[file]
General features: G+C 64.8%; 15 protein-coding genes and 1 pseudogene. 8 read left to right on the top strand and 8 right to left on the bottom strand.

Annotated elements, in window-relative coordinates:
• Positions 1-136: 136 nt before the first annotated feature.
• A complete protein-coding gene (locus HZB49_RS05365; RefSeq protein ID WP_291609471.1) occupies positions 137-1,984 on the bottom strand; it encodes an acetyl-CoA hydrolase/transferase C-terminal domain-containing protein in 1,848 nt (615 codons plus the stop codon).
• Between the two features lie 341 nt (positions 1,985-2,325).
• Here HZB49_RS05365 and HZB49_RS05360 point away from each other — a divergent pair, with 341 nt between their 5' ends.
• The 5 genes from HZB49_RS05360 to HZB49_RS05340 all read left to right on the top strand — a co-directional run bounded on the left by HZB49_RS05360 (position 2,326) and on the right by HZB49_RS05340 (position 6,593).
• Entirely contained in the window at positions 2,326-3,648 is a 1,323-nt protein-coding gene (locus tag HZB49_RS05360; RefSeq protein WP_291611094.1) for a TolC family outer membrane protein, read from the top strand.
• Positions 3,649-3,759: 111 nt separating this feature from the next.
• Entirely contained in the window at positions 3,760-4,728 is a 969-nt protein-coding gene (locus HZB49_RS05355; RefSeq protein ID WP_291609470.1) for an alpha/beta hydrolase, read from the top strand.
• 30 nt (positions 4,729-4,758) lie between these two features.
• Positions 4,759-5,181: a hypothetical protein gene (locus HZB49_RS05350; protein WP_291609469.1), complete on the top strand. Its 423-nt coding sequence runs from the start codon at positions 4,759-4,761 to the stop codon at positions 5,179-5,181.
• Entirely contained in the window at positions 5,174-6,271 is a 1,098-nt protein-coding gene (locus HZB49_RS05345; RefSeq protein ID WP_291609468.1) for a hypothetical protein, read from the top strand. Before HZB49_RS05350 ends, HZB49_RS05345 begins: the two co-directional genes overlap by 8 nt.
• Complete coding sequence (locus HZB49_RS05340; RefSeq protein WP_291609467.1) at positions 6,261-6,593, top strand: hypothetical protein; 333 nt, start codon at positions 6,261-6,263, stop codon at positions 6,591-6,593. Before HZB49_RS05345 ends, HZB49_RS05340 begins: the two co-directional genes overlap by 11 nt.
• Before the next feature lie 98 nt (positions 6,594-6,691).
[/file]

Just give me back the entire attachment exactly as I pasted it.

General features: G+C 64.8%; 15 protein-coding genes and 1 pseudogene. 8 read left to right on the top strand and 8 right to left on the bottom strand.

Annotated elements, in window-relative coordinates:
• Positions 1-136: 136 nt before the first annotated feature.
• A complete protein-coding gene (locus HZB49_RS05365; RefSeq protein ID WP_291609471.1) occupies positions 137-1,984 on the bottom strand; it encodes an acetyl-CoA hydrolase/transferase C-terminal domain-containing protein in 1,848 nt (615 codons plus the stop codon).
• Between the two features lie 341 nt (positions 1,985-2,325).
• Here HZB49_RS05365 and HZB49_RS05360 point away from each other — a divergent pair, with 341 nt between their 5' ends.
• The 5 genes from HZB49_RS05360 to HZB49_RS05340 all read left to right on the top strand — a co-directional run bounded on the left by HZB49_RS05360 (position 2,326) and on the right by HZB49_RS05340 (position 6,593).
• Entirely contained in the window at positions 2,326-3,648 is a 1,323-nt protein-coding gene (locus tag HZB49_RS05360; RefSeq protein WP_291611094.1) for a TolC family outer membrane protein, read from the top strand.
• Positions 3,649-3,759: 111 nt separating this feature from the next.
• Entirely contained in the window at positions 3,760-4,728 is a 969-nt protein-coding gene (locus HZB49_RS05355; RefSeq protein ID WP_291609470.1) for an alpha/beta hydrolase, read from the top strand.
• 30 nt (positions 4,729-4,758) lie between these two features.
• Positions 4,759-5,181: a hypothetical protein gene (locus HZB49_RS05350; protein WP_291609469.1), complete on the top strand. Its 423-nt coding sequence runs from the start codon at positions 4,759-4,761 to the stop codon at positions 5,179-5,181.
• Entirely contained in the window at positions 5,174-6,271 is a 1,098-nt protein-coding gene (locus HZB49_RS05345; RefSeq protein ID WP_291609468.1) for a hypothetical protein, read from the top strand. Before HZB49_RS05350 ends, HZB49_RS05345 begins: the two co-directional genes overlap by 8 nt.
• Complete coding sequence (locus HZB49_RS05340; RefSeq protein WP_291609467.1) at positions 6,261-6,593, top strand: hypothetical protein; 333 nt, start codon at positions 6,261-6,263, stop codon at positions 6,591-6,593. Before HZB49_RS05345 ends, HZB49_RS05340 begins: the two co-directional genes overlap by 11 nt.
• Before the next feature lie 98 nt (positions 6,594-6,691).